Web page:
But this celebration may be short-lived, the researchers added. “Harvest is taking place earlier in the season as a result of increased temperatures … However, when ripeness is reached too early … grape composition is unbalanced and wine quality is jeopardized.”
Thanks to Bordeaux’s warmer summers, Reyrel says he has seen Château de Pressac’s wines improve in recent years, but he concedes that eventually he’ll have to adapt. His short-term solution: blending more cabernet sauvignon and cabernet franc into the wine. But with 75 percent of his vineyards planted with merlot, his production volume is sure to be squeezed more the warmer it gets.
Thomas Gomes, meanwhile, isn’t waiting around for the laws to change to get a jump on the climate. The 33-year-old winemaker, who farms five acres under the name Domaine Populus Alba, has already planted grenache and Syrah—wine grapes that are prohibited from being used in a Bordeaux wine. When I sat down with him and his girlfriend in July, he told me that while the rain was ruining his grenache, his Syrah was on track to make him another vintage of “colorful wine, very spicy and very fruity.” (He plans on trying out carignan, nero d’Avola, and tempranillo soon.)
Syrah may not be the answer to Bordeaux’s climate woes, Gomes says, but someone has to start experimenting with new varieties. He’s personally inspired by the more heat-tolerant varieties found in France’s southern Rhône Valley. Warmer and drier than Bordeaux, it’s a good proxy for where Bordeaux is likely headed, and Gomes is betting he can learn a lot from the Rhône vineyards—how the hardier grapes grow, when they need to be harvested, and what kind of wine they ultimately make. “As the climate gets hotter, I think for Bordeaux these varieties will mature better because they’ll be less stressed,” he said. “We can adapt to these varieties. The wine will be better with these grapes. I am sure.”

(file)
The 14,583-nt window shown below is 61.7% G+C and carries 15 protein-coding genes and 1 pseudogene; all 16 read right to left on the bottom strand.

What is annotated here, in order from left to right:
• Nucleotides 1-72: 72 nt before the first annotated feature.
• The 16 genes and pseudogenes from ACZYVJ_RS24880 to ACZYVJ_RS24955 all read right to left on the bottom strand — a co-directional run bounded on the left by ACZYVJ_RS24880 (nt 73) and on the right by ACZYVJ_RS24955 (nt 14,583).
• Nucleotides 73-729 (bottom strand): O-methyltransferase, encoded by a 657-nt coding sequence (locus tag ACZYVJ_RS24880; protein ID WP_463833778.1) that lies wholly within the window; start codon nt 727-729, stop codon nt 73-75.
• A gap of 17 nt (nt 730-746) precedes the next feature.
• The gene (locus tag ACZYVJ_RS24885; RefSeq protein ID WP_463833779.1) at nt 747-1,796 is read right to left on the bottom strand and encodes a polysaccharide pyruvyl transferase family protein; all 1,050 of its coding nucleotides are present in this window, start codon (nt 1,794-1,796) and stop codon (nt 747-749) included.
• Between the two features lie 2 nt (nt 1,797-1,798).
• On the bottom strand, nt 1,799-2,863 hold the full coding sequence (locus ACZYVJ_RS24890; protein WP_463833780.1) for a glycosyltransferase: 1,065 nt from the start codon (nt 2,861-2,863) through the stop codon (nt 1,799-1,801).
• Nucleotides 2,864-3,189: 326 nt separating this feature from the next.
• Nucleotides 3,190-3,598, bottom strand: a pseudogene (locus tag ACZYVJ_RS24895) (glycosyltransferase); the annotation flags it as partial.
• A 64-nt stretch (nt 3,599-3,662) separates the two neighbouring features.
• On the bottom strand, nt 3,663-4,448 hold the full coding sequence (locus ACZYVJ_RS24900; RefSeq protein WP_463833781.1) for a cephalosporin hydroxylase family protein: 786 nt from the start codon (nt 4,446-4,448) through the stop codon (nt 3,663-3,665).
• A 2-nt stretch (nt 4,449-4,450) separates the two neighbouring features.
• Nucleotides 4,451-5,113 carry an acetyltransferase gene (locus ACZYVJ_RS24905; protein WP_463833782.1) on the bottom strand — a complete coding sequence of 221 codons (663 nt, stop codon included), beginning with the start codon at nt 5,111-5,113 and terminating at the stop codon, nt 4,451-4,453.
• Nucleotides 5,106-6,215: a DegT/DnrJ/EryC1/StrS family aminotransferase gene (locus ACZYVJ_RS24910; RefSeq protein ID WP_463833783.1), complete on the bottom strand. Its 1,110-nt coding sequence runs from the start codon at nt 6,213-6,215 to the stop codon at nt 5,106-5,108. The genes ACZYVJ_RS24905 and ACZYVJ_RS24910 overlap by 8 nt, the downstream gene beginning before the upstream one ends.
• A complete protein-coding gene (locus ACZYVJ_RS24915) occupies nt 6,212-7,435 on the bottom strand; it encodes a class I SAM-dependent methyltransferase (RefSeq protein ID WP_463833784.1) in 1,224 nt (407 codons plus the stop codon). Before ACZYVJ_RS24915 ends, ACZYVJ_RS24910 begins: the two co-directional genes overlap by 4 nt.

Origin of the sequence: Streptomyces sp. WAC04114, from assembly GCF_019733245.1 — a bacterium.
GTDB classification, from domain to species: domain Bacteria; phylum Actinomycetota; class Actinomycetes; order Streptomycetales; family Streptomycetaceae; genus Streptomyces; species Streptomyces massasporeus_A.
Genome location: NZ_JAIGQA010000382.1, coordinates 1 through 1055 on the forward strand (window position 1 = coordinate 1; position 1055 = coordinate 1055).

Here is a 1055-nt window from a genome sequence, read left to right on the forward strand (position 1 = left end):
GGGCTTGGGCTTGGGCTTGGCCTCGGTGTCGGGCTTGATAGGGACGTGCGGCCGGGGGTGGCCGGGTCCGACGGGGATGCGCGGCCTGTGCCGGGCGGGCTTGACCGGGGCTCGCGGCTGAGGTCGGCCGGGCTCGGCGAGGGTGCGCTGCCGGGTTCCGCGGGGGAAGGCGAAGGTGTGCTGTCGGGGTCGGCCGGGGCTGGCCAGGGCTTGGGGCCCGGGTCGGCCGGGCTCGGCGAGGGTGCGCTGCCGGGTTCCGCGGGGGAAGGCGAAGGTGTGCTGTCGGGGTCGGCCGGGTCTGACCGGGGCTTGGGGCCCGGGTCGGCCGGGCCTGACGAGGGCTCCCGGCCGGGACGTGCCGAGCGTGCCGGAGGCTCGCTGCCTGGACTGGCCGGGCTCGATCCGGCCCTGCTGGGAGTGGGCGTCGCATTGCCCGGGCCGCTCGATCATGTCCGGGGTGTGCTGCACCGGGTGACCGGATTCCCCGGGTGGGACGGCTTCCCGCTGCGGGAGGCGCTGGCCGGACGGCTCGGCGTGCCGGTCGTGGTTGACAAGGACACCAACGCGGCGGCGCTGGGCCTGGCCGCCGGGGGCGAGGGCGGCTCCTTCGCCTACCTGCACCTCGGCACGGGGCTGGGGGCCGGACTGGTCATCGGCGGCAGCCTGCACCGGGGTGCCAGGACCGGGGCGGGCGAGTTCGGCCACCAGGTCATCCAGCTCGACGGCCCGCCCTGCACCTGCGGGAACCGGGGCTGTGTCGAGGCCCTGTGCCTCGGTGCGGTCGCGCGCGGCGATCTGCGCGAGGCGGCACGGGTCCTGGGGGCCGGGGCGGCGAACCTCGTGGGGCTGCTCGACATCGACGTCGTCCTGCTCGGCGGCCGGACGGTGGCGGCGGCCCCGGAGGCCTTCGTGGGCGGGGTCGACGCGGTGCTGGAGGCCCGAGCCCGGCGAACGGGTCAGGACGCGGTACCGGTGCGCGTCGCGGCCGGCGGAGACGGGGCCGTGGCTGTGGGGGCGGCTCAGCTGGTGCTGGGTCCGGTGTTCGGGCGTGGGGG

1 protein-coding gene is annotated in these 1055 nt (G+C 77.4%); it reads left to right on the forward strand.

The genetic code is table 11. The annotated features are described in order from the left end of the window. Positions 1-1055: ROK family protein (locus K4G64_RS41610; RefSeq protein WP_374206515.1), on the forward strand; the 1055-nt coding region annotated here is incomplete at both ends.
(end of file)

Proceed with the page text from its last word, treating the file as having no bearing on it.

That sort of flexibility will be key to the survival—and evolution—of France’s most famous wines, and it’s something that David-Beaulieu, of Château Coutet, recognizes readily.
Back at his fermentation room, he pointed out his 100-year-old wooden wine press with its weathered staves, gears, and belts. “That press works perfectly,” he declared, suggesting that wine making is at least as much craft—even art—as it is science. After all, David-Beaulieu noted, even though he contracts with a laboratory to test the chemical composition of his grapes around harvest, it is he alone who determines exactly what time to harvest.
Sooner or later, making those kinds of decisions with the planet’s shifting climate in mind—and adapting creatively—will become obligatory for any winemaker in Bordeaux who wants to continue in the business.
That’s something Gomes has taken to heart as well—though because he’s making use of those rogue grapes, he cannot label his Bordeaux-made wine as “Bordeaux AOC,” the high-end, official classification reserved for wines that adhere to Bordeaux’s strictest controls. At best, he can simply call it a “vin de France.”
But Gomes doesn’t see that as a slap in the face so much as a badge of honor.
“The large, famous châteaux will benefit from the experimentation of the small producers,” he said. “It’s always the little winegrowers that will push innovation.”